#TSQL2sDay.. For Whom Do You Log?
This month’s T-SQL Tuesday is being hosted by Aaron Nelson [blog | twitter]; since Iâ€™m posting this late in the day, I got a chance to sneak a peek at some of the other entries, and most of them were great technical discussions on how to log, what to log, and why you should log. Iâ€™m not feeling technical today; todayâ€™s a conceptual day. So, rather than write about the pros and cons of logging, I thought I would ask you to step back and consider who is your audience?
At my company, we monitor logs for our customers; Iâ€™ve had to reverse engineer a bunch of different log formats in my day, and there are some basic principles behind good logging practices; hereâ€™s my stab at them:
1. Logging without analysis is useless storage of information.
I realize that our jobs as data professionals have gotten more exciting because of policy requirements that insist upon the storage of all kinds of information for exceedingly long periods of time. I recently read a requirement that said a company must maintain source code for 20 years; thatâ€™s a heckuva long time to keep a log of changes around. Unfortunately, if no one ever looks at the log, then why store it? If youâ€™re going to be storing information, you need to have some process that consumes that information in order to get the most value out of it. Good logging processes assume that someone will be reviewing the log at some point, and using that information to act.
2. Logging structures should be flexible.
If you are logging information with the mindset that someone will be reviewing the log in the future, then you need to balance precision (i.e, gathering adequate information to describe the logged event) with saturation (donâ€™t over-log; not every event is always important). For example, if youâ€™re building an audit log to track changes to a customer account, you want to be able to isolate â€śriskyâ€ť behavior from normal account maintenance. If your logs become lengthy result-sets filled with change statements, itâ€™s easy to overlook important events such as a bad command.
Most logging structures attempt to overcome this by having some sort of categorical typing appended to the log; in other words, if we think in tabular terms, the columns of a log dataset might look like:
- DateOfEvent â€“ datetime
- Category â€“ Classification of the event (Error, Information, etc)
- Severity â€“ Some warning of how important the event is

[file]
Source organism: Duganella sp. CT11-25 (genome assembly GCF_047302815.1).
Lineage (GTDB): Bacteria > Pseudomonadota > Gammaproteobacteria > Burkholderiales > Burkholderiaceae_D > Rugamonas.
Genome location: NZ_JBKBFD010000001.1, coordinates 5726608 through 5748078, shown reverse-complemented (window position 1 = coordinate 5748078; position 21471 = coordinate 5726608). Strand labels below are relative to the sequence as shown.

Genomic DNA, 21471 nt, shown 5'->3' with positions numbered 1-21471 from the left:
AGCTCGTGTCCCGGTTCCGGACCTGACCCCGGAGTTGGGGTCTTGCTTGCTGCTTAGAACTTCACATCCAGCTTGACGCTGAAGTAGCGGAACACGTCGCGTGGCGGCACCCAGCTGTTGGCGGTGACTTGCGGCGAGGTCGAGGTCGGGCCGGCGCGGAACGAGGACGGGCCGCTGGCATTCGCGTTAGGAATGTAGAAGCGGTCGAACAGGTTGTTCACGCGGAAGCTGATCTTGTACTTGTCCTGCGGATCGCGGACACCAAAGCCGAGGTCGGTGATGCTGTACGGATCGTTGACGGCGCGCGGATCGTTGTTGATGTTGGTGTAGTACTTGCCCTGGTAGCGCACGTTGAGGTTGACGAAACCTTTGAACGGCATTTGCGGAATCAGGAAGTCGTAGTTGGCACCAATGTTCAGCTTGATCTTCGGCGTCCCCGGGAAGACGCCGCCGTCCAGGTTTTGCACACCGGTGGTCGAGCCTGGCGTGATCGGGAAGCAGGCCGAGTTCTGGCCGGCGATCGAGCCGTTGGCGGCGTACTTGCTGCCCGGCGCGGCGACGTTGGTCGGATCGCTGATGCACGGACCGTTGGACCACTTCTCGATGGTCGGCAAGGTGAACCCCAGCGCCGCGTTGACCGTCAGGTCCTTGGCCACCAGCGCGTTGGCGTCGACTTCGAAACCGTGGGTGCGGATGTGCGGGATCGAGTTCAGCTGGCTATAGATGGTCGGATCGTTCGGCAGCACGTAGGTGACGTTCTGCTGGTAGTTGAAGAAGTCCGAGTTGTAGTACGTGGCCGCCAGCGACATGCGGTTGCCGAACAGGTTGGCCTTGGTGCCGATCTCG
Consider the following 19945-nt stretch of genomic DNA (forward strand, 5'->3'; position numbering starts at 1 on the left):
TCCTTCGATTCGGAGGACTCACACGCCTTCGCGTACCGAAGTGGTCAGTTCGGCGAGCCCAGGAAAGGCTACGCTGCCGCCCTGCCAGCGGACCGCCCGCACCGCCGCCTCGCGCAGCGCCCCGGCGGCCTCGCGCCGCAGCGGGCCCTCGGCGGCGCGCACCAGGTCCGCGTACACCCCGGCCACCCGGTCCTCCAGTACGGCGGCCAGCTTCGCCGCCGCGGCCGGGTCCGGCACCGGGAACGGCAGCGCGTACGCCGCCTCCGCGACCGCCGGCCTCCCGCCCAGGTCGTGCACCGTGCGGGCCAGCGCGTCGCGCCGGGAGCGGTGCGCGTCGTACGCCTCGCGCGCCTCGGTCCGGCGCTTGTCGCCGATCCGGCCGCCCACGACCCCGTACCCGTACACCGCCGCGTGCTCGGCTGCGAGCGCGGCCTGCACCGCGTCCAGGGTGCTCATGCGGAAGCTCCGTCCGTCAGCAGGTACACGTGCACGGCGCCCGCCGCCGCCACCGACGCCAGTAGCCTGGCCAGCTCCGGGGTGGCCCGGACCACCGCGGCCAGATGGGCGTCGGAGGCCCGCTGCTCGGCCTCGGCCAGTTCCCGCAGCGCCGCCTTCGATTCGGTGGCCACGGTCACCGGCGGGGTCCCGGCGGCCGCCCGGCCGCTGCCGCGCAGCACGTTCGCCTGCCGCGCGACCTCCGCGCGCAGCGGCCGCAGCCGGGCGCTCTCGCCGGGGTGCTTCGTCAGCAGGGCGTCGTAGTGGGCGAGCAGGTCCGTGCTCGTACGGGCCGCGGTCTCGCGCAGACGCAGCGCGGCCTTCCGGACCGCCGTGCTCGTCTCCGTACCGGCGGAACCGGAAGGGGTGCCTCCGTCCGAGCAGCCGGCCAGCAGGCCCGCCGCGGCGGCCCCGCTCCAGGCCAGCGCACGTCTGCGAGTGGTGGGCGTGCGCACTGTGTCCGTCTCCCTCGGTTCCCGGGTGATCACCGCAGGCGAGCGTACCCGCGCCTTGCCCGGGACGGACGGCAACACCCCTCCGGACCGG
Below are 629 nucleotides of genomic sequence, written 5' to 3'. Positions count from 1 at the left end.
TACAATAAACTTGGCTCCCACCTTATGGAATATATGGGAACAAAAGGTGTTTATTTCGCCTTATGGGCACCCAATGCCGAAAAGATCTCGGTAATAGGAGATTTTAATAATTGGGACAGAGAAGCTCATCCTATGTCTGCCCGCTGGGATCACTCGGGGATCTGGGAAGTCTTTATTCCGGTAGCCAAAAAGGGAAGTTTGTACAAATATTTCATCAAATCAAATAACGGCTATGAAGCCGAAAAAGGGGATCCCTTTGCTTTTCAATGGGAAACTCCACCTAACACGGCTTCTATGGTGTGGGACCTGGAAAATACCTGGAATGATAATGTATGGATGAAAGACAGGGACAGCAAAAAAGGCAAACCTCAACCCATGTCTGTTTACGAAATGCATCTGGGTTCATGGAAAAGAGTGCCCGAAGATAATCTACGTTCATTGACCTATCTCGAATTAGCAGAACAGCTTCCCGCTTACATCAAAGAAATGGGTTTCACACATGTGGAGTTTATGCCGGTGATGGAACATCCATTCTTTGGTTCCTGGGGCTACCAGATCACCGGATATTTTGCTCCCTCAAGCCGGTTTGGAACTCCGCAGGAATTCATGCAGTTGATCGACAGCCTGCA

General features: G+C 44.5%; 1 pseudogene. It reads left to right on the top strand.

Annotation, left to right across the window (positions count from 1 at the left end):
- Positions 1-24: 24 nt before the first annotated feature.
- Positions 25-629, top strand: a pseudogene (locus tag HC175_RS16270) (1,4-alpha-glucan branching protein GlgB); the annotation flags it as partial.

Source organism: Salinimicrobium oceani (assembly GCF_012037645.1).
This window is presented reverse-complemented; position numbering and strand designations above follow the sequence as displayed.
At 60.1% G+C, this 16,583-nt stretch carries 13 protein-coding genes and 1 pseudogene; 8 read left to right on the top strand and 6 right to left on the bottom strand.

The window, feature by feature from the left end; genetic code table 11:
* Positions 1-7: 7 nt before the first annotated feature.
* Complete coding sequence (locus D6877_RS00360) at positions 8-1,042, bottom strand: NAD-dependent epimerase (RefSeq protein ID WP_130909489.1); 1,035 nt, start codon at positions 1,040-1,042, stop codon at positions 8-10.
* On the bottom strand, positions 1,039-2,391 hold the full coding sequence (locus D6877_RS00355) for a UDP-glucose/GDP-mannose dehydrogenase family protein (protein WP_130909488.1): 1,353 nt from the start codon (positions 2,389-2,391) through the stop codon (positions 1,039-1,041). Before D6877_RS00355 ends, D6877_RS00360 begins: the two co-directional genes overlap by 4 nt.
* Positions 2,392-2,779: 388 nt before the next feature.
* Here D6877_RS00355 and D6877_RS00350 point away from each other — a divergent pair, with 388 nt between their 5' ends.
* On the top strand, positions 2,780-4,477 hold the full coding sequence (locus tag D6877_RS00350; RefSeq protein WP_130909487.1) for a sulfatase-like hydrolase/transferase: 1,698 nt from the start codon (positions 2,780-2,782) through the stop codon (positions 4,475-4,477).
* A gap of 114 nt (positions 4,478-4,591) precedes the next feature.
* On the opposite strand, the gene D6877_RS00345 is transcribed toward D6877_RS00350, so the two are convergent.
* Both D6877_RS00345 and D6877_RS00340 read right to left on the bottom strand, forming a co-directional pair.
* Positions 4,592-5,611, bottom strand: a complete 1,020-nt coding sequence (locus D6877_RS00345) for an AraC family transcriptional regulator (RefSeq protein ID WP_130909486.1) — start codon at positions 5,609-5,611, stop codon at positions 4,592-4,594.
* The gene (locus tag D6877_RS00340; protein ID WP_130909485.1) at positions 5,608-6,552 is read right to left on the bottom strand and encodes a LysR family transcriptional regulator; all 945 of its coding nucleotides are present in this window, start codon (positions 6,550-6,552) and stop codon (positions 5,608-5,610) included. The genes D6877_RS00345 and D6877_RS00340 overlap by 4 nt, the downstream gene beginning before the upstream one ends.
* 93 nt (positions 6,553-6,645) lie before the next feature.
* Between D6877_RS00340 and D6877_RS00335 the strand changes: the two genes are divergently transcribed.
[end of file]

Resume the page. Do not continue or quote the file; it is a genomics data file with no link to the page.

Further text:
- ErrorCode â€“ Some short (usually numeric) code that has meaning extrensic to the system
- Message â€“ The payload; a string description of what happened.
It becomes relatively easy to isolate the error messages from informational messages; however, how do you search non-categorical information with the message itself? For example, if you want to determine that there was a specific error code associated with a specific logon, and that logon information is embedded in the message of your log file, how do you search it? The easy answer is to use wildcards, but is there a better way? In my experience, good logs use some form of intra-message tagging to isolate key elements within the message; the log file remains simple for quick searches, but can easily be adapted for more in-depth searches. I like XML attributes for payload logging; itâ€™s easy to implement, and can be parsed quickly. For example:
acct=â€ťStuart Ainsworthâ€ť msg=â€ťAccess Deniedâ€ť object=â€ťSuperSecretPage.aspxâ€ť
is an easy message to shred and look for all denied attempts on SuperSecretPage.aspx. If I wanted to look for all activity by Stuart Ainsworth, I could do that as well.
3. Logging should have a maintenance plan.
If you log a lot, you know that logs fill up quickly. How long do you retain your logs (and the answer shouldnâ€™t be â€śuntil the drive fills upâ€ť)? Too much information that is easily accessible is both a security risk and a distraction; if youâ€™re trying to find out about a recent transaction by a user, do you really need to know that theyâ€™ve been active for the last 10 years? Also, if your log file does fill up, is your only option to â€śnuke itâ€ť in order to keep it running and collecting new information?
A good logging strategy will have some sort of retention plan, and a method of maintaining older log records separately from new ones. Look at SQL Server error logs, for example; every time the service starts, a new log file is created. Is that the best strategy? I donâ€™t think so, but it does isolate older logs from newer ones. If youâ€™re designing a logging method, be sure to figure out a way to keep old records separate from new ones; periodically archive your logs, and find a way to focus your resources on the most recent and relevant information.